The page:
Iraqi forces recapture large portion of Tal Afar center from ′Islamic State′ | News | DW | 26.08.2017
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Iraqi forces recapture large portion of Tal Afar center from 'Islamic State'

Iraqi forces have seized most parts of the northern city of Tal Afar from "Islamic State" (IS). The city is strategically important as it lies on the supply route between Syria and the former IS stronghold of Mosul.

The Iraqi army said in a statement on Saturday its troops have "liberated" Tal Afar's city center and its Ottoman-era citadel.

"Units of the Counter-Terrorism Service liberated the citadel and Basatin districts and raised the Iraqi flag on top of the citadel," General Abdulamir Yarallah, the military offensive's commander, said.

The aerial and ground offensives to recapture Tal Afar, located 70 kilometers (43 miles) west of Mosul, from the militant IS group started earlier this month.

Foreign Minister Ibrahim al-Jaafari said Saturday IS had been driven out from 70 percent of the city.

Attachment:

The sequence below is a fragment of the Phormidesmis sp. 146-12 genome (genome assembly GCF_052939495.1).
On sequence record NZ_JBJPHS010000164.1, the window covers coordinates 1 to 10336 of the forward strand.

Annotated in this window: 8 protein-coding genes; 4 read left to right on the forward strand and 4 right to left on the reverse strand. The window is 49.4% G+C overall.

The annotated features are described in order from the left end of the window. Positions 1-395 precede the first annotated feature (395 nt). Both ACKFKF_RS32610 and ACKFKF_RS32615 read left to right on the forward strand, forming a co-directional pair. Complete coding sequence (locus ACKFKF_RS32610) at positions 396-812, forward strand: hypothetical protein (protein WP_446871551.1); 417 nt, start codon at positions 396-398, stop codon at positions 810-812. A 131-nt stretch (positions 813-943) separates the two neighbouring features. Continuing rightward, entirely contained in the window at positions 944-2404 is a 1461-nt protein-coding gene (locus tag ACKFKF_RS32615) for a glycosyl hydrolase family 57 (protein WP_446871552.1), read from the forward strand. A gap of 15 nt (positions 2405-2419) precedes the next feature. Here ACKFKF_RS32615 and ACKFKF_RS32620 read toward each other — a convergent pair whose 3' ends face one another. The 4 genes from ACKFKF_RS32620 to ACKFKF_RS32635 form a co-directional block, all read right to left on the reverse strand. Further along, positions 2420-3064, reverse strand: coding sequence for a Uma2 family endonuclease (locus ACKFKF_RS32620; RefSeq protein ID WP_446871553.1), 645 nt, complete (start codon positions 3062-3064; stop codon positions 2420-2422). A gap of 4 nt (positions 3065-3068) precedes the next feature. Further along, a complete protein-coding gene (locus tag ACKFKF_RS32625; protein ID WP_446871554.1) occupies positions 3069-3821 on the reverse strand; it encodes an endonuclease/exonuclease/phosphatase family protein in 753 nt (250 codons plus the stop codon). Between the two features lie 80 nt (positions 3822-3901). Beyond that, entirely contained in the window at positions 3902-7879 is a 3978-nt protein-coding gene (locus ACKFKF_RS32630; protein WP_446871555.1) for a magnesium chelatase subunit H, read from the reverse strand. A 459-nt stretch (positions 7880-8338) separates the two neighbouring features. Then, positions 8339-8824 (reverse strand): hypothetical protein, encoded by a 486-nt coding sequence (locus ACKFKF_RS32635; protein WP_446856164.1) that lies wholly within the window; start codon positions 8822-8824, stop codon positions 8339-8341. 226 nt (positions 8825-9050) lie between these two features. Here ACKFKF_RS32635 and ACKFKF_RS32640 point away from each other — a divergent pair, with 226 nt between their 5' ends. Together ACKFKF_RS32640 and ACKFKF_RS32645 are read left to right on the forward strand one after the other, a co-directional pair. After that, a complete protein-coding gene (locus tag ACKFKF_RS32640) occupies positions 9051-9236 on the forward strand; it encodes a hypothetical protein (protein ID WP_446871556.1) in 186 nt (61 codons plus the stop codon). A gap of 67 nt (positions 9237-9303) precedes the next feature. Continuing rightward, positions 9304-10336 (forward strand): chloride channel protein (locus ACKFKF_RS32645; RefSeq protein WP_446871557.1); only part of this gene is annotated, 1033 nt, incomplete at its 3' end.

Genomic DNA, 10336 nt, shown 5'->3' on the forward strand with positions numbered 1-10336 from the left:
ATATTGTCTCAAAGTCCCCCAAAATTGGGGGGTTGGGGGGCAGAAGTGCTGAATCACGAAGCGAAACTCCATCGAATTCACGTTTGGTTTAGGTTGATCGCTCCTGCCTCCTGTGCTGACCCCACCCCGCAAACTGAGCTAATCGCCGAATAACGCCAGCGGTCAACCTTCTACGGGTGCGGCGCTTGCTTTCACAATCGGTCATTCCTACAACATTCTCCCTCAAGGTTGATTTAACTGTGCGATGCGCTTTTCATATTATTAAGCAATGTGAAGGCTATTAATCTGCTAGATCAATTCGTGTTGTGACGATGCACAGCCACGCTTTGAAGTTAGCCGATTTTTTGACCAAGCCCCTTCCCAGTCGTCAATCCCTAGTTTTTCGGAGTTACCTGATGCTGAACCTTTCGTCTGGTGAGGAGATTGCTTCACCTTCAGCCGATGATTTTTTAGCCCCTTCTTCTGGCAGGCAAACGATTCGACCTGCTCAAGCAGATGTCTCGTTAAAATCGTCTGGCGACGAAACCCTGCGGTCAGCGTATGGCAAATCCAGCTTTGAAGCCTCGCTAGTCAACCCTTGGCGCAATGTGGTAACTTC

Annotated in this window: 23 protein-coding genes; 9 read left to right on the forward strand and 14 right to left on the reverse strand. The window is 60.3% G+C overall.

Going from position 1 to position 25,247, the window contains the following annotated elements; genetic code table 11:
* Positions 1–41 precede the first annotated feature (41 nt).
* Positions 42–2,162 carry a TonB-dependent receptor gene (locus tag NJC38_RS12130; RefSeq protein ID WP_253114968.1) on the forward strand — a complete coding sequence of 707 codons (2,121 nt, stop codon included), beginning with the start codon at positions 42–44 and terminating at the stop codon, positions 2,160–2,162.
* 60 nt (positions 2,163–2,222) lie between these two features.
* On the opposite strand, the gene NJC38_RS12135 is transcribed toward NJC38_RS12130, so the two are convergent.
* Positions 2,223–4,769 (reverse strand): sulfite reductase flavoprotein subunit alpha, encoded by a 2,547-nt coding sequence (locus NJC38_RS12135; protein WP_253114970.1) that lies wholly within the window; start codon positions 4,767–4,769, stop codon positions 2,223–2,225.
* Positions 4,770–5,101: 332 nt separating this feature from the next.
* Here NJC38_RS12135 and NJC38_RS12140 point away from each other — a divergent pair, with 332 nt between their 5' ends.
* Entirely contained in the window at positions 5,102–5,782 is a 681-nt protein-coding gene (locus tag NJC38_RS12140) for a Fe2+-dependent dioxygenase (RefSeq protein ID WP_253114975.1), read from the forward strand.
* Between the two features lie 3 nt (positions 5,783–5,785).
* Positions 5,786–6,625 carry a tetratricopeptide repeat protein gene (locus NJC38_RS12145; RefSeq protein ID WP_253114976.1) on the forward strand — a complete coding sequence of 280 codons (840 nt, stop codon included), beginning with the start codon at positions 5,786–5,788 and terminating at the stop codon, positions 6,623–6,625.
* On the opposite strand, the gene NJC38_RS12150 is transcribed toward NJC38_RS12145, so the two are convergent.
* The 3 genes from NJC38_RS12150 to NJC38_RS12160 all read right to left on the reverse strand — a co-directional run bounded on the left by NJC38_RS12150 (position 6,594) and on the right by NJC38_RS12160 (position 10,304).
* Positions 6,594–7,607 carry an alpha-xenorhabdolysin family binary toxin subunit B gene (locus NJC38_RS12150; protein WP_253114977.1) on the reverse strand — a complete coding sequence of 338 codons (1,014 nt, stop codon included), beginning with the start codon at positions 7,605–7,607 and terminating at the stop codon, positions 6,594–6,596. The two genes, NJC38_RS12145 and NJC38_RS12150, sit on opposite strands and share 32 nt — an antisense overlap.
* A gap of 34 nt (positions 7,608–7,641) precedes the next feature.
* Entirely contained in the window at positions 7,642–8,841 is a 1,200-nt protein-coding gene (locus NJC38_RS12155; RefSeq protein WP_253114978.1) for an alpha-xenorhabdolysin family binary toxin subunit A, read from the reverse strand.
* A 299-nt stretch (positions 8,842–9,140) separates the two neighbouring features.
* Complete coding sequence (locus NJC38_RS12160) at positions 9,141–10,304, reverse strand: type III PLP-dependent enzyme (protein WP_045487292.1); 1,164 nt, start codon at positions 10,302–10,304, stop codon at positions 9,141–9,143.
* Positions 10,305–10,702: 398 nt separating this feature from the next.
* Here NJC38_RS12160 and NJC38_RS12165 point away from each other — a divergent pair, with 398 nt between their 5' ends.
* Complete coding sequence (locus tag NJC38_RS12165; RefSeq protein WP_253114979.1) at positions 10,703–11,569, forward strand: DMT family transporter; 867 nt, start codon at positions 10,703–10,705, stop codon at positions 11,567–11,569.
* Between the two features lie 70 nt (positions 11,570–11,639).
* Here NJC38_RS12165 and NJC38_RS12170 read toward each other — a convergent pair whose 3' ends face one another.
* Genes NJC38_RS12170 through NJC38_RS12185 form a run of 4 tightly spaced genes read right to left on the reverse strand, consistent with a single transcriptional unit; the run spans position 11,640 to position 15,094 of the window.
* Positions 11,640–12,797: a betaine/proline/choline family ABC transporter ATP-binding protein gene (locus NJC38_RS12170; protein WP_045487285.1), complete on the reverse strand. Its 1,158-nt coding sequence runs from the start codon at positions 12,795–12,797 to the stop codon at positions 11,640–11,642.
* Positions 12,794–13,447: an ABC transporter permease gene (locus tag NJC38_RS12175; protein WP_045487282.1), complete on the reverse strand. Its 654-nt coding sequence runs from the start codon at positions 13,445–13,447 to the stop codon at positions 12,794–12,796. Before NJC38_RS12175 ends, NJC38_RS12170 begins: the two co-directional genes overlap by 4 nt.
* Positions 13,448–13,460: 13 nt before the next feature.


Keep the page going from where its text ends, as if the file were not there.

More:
"God willing, the remaining part will be liberated soon," Jaafari said at a news conference with his French counterpart, Jean-Yves Le Drian, and French Defense Minister Florence Parly, who are currently visiting the Iraqi capital, Baghdad.

Strategic stronghold

Tal Afar has long been a stronghold for hard-line Sunni insurgents. It was cut off from other IS-held territories in June during the Iraqi-led operation to recapture Mosul.

Read more: Iraq PM Haider al-Abadi declares Mosul victory over 'Islamic State'Iraqi PM declares Mosul victory over IS

According to US and Iraqi military sources, there are roughly 2,000 IS militants in and around the city.

Over the past weeks, the US-led coalition against IS has carried out dozens of airstrikes in Tal Afar and the surrounding areas, targeting command centers and ammunition caches.

Humanitarian organizations are not expecting a mass exodus similar to that seen during the Mosul offensive and its eventual recapture. Between 10,000 and 40,000 civilians are believed to be in Tal Afar and surrounding areas, according to the International Organization for Migration.

shs/jlw (AFP, Reuters)

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